One of the biggest clubs in the league, Bradford City boast a rich history and loyal fan base, who show up in their numbers both home and away.They have had a bit to cheer about in recent years, reaching a League Cup final and going up via the League Two play-offs both in 2012.
That famous League Cup final appearance came after the well-publicised run which saw them beat Arsenal and Aston Villa on route to the Wembley final, where they lost to Swansea. Some thought it may have affected their chances in the league but they still went on to beat Northampton in the League Two play-off final in another Wembley appearance.
The Bantams were flying high in the Premier League as recently as 2001, as Paul Jewell guided them to the top flight for the first time in 77 years. The financial gamble of the big time took its toll and the club were plunged into financial struggles.
The West Yorkshire club play their home matches at Valley Parade, now known as the Coral Windows Stadium, where they have been for 111 years. It has undergone renovation over the years, especially since the infamous Bradford fire, which took the lives of 56 fans.
The ground holds just over 25,000 fans and last season they averaged around 14,000 and reached a season high of 18,218 for their Yorkshire derby with Rotherham.
Manager: Phil Parkinson
After being dismissed by Charlton in 2011, Phil Parkinson has re-established himself as a manager with City, attracting the interest of Championship clubs, but he has repaid the faith shown by the Bantams.
A former midfield man, the 6ft Chorley-born Parkinson came through the ranks at Southampton, where he failed to make an appearance before Bury purchased him for £12,000. He made 169 appearances for the Shakers, before joining Reading for £37,500 in 1992. His playing career ended at Reading 11 years later as he departed for the vacant manager’s post at Colchester United.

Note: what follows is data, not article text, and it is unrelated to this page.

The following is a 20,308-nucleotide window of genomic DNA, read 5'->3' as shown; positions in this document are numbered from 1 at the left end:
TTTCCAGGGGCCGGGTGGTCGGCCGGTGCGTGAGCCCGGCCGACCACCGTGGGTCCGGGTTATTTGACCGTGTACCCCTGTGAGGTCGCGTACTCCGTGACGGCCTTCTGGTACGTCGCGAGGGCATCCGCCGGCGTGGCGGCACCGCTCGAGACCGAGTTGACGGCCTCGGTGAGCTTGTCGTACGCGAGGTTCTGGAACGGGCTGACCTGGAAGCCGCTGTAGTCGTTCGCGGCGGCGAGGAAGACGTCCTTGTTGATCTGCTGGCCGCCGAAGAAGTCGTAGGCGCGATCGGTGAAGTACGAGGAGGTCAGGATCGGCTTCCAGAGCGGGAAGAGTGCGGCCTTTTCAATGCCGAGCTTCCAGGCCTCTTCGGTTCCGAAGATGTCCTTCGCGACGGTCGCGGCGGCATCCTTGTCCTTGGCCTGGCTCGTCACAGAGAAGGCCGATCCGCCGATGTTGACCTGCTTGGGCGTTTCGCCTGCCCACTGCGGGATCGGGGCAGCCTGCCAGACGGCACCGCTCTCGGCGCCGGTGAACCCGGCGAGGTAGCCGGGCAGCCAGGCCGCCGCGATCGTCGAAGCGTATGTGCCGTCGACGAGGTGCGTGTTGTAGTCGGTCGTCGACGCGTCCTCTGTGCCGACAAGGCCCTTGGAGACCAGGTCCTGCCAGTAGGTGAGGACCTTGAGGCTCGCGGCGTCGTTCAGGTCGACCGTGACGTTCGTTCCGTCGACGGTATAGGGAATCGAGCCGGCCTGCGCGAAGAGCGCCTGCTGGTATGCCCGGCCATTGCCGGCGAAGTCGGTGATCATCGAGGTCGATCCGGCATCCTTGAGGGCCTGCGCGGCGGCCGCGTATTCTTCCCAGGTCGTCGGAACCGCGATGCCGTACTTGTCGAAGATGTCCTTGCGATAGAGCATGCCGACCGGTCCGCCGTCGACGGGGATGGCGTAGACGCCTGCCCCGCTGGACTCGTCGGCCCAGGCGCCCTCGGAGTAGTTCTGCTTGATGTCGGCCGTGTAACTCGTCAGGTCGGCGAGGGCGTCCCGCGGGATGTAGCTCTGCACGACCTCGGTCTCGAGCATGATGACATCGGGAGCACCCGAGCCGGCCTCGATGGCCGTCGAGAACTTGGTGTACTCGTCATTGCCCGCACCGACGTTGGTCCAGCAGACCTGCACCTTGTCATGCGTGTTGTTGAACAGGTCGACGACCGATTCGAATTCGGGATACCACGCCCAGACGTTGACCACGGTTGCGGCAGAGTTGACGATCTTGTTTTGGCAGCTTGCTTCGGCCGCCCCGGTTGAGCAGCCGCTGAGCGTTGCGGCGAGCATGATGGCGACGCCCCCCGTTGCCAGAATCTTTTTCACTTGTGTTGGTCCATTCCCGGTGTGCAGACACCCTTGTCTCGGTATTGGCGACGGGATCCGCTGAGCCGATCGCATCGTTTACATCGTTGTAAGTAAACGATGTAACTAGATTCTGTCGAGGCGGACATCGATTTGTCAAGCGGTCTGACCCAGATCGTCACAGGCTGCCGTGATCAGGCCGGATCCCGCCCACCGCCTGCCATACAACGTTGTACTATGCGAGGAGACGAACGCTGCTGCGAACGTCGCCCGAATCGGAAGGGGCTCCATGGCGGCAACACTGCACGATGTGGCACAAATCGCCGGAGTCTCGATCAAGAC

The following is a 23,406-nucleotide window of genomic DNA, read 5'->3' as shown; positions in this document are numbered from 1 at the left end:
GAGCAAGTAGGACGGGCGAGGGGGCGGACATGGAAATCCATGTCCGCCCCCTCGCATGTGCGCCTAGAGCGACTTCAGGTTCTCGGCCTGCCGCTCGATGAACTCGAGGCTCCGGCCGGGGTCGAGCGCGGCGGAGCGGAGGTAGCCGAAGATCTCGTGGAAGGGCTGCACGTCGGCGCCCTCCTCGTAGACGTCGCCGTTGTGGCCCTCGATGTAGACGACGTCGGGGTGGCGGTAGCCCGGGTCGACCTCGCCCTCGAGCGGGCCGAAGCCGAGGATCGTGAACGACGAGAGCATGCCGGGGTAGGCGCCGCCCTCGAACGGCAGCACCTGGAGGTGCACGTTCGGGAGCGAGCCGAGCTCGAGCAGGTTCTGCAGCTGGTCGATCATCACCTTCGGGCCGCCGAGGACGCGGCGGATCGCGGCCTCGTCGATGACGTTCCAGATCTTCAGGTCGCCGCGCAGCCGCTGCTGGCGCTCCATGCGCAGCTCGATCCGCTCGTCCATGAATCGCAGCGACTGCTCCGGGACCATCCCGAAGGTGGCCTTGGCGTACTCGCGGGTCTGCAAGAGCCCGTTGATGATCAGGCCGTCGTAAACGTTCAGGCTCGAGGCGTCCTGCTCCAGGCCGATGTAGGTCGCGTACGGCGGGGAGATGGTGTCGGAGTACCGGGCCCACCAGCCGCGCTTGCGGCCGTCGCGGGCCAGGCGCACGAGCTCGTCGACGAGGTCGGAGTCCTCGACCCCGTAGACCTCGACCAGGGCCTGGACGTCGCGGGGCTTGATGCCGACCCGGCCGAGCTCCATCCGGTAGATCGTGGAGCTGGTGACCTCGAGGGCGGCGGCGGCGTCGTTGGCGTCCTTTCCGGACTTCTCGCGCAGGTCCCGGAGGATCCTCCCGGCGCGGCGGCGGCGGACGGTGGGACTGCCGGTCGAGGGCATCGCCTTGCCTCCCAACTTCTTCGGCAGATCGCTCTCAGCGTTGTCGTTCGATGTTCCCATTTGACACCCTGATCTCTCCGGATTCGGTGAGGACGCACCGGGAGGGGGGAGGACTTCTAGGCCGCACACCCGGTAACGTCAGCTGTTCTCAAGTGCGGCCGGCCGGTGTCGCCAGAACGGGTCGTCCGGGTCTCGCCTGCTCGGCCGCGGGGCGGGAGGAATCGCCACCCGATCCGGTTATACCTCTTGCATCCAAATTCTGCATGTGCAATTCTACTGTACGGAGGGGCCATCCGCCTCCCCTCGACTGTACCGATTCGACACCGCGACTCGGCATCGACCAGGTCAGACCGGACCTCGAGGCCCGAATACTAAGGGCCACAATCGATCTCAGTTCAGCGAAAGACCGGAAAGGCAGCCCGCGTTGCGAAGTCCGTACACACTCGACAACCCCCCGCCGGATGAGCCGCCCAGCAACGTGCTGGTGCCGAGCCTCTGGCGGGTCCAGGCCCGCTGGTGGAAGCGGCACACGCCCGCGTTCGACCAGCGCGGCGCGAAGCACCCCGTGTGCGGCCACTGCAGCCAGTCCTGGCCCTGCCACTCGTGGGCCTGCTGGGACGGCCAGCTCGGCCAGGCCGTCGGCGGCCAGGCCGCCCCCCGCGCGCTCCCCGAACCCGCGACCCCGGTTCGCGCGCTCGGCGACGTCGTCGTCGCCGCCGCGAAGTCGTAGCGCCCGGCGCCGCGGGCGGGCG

After guiding the U’s to the Championship after finishing second in League 1, Hull City paid Colchester £400,000 for Parkinson’s services, but he lasted less than six months, as the Tigers sacked him in December of the 2006/07 season.
After serving as Alan Pardew’s assistant at Charlton for a short time, he was given the Addicks’ full-time role. He soon suffered relegation and his side missed out on promotion before Parkinson was dismissed by the London club. Peter Jackson left City in August 2011 and Parkinson was his replacement, overseeing promotion to League One in 18 months.
Key Player: Stephen Darby
Fans’ and players’ favourite Stephen Darby cleared up at City’s Player of the Year awards as he won his second successive Players’ Player of the Year award, as every squad member voted for the right-back.
After coming through the famed academy at Liverpool, Darby spent time on loan at Swindon Town, Notts County and Rochdale before moving to the Coral Windows Stadium. His performances in the league and League Cup run have been key for City as he provides a solid outlet going forward, as well as defensively. The Liverpudlian was an everpresent last season as he appeared 49 times for The Bantams and 51 times in 2012/13, which is why he was so successful in the end of season awards.
His consistency and reliability endeared the 25 year old to the Bradford fans and his regular game time since leaving Liverpool has definitely helped the defender. If Bradford don’t progress to the Championship in the next couple of seasons, Darby certainly could.
In their first season back in League One, it seemed Bradford may have gained a second successive promotion after they hit the ground running. But ultimately, a tricky second-half of the campaign proved to be a struggle. Phil Parkinson’s side finished 11th, a solid position for their first season back in the third tier of English football.
They lost just 15 of 46 games, as they won 14 and drew 17 times. After losing Nahki Wells in January to Huddersfield Town, they lost their leading talisman and they had to adjust to life without the Bermudian for the rest of the campaign. Aaron McLean was signed to fill his void, but he only found the net four times in 20 appearances after signing on loan from Hull City in January.
Their form and hard work in the first couple of months of the season was undone as they won just one game from mid-October to mid-February and after that, they failed to string a consistent run of form together.
Exits in the first round of each cup competition meant they could concentrate on securing their status as a League One club and, after brief relegation worries, they earned the points to separate them from an end of season relegation scrap.
A season of solidarity has given them a good platform to build upon in the 2014/15 season.